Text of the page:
Carl L. Weschcke

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Carl Llewellyn Weschcke (born September 10, 1930 in St Paul, Minnesota) is a businessman and president/owner of Llewellyn Worldwide (formerly Llewellyn Publications) since 1961. He received nationwide media attention when he bought the supposedly haunted Summit Avenue Mansion in St. Paul in 1964, and claimed to have "numerous odd experiences" there.

Weschke bought Llewellyn Publications in early 1961 when he was president of Chester-Kent, Inc.[1] In 1970, Weschcke opened the Gnostica Bookstore in Minneapolis, as well as the "Gnostica School for Self-Development", based on Gnostic teachings. He also began the Gnostic Aquarian Festivals in Minneapolis, also known as Gnosticon during the 1970s, which helped fuel the rise in awareness of occult and metaphysical teachings.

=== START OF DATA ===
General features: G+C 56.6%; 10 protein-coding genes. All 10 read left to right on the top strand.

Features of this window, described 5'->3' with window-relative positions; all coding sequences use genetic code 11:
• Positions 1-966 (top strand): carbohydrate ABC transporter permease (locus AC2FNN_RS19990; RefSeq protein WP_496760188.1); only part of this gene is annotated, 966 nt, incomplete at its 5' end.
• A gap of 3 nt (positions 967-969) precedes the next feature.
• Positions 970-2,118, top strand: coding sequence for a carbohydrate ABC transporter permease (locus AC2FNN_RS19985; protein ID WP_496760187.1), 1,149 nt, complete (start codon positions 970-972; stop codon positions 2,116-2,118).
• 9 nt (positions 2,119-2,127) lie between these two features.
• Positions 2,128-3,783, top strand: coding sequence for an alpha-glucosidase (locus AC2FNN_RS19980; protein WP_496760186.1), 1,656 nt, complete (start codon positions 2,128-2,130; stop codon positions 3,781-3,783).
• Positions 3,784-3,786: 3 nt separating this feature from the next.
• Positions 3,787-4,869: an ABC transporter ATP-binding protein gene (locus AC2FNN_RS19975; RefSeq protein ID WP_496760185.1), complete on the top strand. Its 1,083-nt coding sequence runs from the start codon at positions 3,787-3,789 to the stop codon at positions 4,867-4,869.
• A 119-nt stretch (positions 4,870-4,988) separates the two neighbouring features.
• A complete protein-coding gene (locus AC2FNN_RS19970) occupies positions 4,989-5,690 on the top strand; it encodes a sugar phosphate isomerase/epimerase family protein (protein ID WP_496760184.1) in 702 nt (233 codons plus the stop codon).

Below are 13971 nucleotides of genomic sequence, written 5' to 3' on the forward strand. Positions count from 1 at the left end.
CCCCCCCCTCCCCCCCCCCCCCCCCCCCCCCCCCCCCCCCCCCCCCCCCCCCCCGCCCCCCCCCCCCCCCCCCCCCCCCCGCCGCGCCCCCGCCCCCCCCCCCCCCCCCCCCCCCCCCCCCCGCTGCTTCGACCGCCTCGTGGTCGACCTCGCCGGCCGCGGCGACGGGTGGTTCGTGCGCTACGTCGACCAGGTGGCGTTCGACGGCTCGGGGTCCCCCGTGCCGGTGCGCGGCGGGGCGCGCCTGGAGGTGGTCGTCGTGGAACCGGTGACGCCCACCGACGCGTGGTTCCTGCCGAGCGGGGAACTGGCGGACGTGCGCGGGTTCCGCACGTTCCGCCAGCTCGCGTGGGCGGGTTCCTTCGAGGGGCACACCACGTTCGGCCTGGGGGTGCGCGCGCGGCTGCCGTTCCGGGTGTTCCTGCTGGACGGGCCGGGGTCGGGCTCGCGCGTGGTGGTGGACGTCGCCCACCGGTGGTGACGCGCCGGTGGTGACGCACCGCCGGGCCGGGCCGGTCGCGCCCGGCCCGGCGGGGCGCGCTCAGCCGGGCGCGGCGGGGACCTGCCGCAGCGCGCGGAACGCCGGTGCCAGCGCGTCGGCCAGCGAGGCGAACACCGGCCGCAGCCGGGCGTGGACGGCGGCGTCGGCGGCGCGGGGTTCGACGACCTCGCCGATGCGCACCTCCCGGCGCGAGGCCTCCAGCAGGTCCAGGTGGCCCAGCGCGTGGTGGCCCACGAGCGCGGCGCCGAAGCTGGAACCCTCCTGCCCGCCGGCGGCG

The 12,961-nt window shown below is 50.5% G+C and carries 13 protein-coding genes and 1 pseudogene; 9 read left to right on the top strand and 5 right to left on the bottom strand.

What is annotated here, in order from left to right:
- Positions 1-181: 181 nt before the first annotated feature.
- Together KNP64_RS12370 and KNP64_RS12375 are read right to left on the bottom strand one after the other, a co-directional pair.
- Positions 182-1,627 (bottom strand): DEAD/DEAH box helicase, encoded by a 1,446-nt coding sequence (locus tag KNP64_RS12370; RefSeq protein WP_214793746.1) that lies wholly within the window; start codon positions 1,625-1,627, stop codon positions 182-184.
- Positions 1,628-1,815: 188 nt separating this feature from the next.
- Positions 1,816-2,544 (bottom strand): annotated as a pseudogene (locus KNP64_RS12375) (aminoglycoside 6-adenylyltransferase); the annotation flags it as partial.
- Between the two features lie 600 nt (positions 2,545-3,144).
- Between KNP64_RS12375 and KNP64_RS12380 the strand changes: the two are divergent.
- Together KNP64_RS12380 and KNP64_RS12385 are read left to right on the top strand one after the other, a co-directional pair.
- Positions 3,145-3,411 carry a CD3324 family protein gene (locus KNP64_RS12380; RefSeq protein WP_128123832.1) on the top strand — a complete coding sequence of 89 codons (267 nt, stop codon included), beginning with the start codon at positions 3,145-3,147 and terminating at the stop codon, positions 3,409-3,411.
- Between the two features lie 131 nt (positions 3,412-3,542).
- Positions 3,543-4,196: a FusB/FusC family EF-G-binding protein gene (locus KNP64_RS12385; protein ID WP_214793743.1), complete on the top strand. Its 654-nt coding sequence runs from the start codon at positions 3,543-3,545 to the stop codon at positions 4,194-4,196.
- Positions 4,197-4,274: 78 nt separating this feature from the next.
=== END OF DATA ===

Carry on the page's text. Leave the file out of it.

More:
Weschcke was elected president of the NAACP's Minnesota branch in 1959[2] and vice president of the ACLU's Minnesota branch in 1965.[3]

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